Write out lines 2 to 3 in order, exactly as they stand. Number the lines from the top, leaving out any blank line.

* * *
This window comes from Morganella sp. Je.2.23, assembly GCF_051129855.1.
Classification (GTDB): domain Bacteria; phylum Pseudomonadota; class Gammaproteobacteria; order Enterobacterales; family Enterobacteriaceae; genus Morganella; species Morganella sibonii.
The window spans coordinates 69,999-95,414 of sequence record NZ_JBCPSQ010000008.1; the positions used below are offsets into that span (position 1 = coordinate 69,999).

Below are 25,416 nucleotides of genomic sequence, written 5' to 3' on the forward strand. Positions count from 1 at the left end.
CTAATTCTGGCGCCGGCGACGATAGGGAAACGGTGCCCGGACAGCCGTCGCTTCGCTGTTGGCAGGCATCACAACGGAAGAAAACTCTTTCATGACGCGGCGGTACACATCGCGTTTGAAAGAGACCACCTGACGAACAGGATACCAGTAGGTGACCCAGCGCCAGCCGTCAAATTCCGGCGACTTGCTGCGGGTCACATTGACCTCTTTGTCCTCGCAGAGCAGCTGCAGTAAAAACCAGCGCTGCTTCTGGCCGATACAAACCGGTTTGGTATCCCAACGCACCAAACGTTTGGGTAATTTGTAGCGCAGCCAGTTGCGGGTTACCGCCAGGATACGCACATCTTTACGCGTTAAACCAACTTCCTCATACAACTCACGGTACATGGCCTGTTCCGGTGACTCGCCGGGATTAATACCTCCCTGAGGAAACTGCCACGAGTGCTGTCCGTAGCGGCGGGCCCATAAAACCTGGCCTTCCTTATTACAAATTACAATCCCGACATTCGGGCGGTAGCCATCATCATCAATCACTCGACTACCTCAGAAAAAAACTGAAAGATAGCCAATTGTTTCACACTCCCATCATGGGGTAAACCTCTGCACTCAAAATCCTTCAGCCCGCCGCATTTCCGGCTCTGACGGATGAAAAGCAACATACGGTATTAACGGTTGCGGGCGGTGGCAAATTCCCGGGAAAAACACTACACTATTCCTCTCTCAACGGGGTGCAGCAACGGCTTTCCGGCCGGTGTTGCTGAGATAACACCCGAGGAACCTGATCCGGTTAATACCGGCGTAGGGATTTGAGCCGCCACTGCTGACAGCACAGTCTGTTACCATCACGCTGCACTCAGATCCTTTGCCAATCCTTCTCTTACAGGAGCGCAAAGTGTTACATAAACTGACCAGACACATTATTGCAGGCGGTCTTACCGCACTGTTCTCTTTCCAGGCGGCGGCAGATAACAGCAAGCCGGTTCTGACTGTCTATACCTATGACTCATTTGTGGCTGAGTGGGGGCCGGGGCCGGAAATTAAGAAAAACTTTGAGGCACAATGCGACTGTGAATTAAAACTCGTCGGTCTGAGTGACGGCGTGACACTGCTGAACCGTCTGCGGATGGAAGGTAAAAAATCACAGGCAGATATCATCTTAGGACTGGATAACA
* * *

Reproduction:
Classification (GTDB): domain Bacteria; phylum Pseudomonadota; class Gammaproteobacteria; order Enterobacterales; family Enterobacteriaceae; genus Morganella; species Morganella sibonii.
The window spans coordinates 69,999-95,414 of sequence record NZ_JBCPSQ010000008.1; the positions used below are offsets into that span (position 1 = coordinate 69,999).